Whether a fiduciary duty has been breached generally is a question of fact.  Miller Waste Mills, Inc. v. Mackay, 520 N.W.2d 490, 496 (Minn. App. 1994), review denied (Minn. Oct. 14, 1994).  Summary judgment on Drewitz’s fiduciary duty claim is only appropriate if no rational finder of fact could conclude that respondents breached a fiduciary duty to Drewitz.  See Berreman, 615 N.W.2d at 367.  Drewitz asserts that Minn. Stat. § 302A.751, as amended in 1983, effectively provides that a breach of the fiduciary duty shareholders owe to each other may constitute unfairly prejudicial action and that unfairly prejudicial conduct may be found if a shareholder’s reasonable expectations with respect to his relationship to the corporation are defeated.  This court has recognized that breaches of fiduciary duty are probably unfairly prejudicial within the meaning of § 302A.751, subd.1(b)(3).  Id. at 373.  “Section 302A.751, subd. 3a, specifically directs that courts, in deciding whether to grant equitable relief, should consider the duty which all shareholders in a closely held corporation owe one another to act in an honest, fair, and reasonable manner.”  Id. (quotation omitted).  Even if the converse is true, that unfairly prejudicial conduct constitutes a breach of the fiduciary duties shareholders owe one another, no evidence demonstrates that respondent acted in a manner unfairly prejudicial to Drewitz.  The district court did not err in granting summary judgment to respondents on the breach of fiduciary duty claim asserted by Drewitz.

3.  Price of shares for buy-back

Because Drewitz did not establish a circumstance triggering judicial intervention under 302A.751, subd. 1, we do not reach the issue of equitable relief under that statute.  Drewitz also argues, however, that expiration of his employment contract does not trigger the buy-back provision in the shareholder agreement.  He does not argue that he should be allowed to retain his shares, but that the court should require the buy-back to be for the “fair” value of the shares, not the “book value” as provided in the agreement.  Drewitz does not cite any authority for this position.  The shareholder agreement clearly provides that termination of employment for any reason triggers the buy-back.  As the district court noted, there is no doubt that once the contract expired, and employment ended, respondents had the obligation to purchase Drewitz’s shares and he had the obligation to sell his shares to the corporation.  Under all of the circumstances of this case, the district court did not err in concluding that the buy-back provision was triggered when the employment contract expired and that the terms negotiated by Drewitz and Jack Walser for the price of shares at buy-back controlled.  Drewitz has received everything that he bargained for under the terms of his agreements with respondents.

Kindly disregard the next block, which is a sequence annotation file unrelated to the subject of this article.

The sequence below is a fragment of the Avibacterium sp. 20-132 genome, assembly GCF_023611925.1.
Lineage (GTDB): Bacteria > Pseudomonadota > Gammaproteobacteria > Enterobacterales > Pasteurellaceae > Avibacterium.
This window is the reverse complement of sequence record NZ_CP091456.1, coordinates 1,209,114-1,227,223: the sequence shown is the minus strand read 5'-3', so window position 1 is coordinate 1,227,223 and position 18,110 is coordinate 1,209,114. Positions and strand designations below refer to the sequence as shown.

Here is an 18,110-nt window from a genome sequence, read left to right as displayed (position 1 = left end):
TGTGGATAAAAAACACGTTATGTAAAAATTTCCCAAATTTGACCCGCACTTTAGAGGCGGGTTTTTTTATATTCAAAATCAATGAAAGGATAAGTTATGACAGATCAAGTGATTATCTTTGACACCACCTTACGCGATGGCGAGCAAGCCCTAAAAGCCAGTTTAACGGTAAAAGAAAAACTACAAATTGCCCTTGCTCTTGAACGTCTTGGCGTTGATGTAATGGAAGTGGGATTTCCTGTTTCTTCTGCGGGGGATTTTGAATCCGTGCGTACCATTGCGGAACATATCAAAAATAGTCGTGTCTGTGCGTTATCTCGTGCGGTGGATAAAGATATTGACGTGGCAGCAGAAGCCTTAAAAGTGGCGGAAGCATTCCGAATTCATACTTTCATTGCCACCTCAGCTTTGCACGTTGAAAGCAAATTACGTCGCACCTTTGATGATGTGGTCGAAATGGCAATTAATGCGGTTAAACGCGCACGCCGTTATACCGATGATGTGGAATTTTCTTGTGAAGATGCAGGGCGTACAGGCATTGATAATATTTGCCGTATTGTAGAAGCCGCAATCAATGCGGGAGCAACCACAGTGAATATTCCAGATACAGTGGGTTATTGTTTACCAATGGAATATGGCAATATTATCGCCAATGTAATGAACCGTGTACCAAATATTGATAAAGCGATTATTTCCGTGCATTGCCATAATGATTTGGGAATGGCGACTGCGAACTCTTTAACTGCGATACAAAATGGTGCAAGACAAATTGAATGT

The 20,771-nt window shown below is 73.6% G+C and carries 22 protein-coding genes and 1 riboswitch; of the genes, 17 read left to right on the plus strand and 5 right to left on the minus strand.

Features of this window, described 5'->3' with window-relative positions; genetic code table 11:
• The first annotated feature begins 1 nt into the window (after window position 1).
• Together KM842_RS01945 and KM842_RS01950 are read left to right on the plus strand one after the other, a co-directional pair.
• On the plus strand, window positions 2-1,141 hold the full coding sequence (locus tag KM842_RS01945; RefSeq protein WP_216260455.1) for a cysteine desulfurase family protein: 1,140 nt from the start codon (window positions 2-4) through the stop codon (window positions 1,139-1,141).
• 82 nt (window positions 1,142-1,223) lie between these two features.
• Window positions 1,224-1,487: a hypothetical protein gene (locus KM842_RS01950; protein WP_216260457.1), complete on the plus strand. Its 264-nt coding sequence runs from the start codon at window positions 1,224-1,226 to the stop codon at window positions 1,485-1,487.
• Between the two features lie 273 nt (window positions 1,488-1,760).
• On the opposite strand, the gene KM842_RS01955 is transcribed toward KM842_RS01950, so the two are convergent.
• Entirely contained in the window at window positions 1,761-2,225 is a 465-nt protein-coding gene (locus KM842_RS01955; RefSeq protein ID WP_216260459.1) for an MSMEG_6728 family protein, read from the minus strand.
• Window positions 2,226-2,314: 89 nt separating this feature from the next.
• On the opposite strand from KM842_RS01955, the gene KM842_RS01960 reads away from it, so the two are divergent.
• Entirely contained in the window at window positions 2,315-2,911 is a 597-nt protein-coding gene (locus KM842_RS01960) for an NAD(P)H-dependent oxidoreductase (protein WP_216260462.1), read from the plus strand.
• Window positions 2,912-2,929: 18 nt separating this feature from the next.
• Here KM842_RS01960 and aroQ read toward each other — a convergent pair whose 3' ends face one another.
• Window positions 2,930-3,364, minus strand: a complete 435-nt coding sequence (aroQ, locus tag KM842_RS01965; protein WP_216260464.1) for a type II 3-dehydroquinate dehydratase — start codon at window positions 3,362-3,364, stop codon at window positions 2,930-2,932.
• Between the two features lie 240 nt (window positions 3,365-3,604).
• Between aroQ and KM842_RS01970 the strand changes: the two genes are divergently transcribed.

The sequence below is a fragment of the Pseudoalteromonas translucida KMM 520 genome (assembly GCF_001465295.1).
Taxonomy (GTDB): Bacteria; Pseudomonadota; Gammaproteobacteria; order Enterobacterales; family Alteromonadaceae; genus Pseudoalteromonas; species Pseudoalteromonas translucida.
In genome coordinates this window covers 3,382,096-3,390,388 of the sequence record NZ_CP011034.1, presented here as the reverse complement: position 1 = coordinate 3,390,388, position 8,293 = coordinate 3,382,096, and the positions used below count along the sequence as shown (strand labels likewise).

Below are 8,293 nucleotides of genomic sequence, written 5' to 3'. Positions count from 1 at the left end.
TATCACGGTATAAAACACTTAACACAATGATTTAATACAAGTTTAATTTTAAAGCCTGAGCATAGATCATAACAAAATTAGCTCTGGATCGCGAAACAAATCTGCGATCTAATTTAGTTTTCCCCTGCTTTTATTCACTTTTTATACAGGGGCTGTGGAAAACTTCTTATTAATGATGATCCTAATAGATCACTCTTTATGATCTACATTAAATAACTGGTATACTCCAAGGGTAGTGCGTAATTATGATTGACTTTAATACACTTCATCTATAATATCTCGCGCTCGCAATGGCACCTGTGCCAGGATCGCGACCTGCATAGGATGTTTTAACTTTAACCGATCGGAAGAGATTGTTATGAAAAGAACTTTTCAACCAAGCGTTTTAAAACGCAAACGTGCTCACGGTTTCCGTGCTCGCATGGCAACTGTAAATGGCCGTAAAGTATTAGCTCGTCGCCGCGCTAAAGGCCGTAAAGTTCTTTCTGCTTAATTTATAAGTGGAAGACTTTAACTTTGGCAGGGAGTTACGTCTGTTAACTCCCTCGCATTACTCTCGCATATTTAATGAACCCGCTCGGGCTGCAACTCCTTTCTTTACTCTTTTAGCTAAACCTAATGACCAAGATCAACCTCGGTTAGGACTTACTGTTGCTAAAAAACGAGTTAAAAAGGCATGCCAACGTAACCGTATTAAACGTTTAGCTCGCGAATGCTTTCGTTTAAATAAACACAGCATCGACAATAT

[1] The agreement provided a specific formula for determining the book value of shares that governed the purchase and the buy-back provisions.

[2] Paul Walser’s purchase was financed by a promissory note to his father.  The shareholder agreement specifically reserved to Jack Walser the right to transfer shares (and all of his rights under the agreement) by sale, gift, devise or the laws of intestacy to any of his children or grandchildren, without Drewitz’s consent.

[3] The district court dismissed the breach of implied covenant claim on the ground that Minnesota does not recognize a covenant of good faith and fair dealing in employment contracts. On appeal, Drewitz has not addressed this claim as it may relate to the shareholder agreement.

[4] In his reply brief, Drewitz asserts that whether a fiduciary duty has been breached is a fact question precluding summary judgment.

[5] Drewitz also argues that Paul Walser’s manner of terminating him constituted unfairly prejudicial conduct, but he conceded at oral argument that settlement of the breach of employment contract claim precludes this court from making any determinations based on that conduct.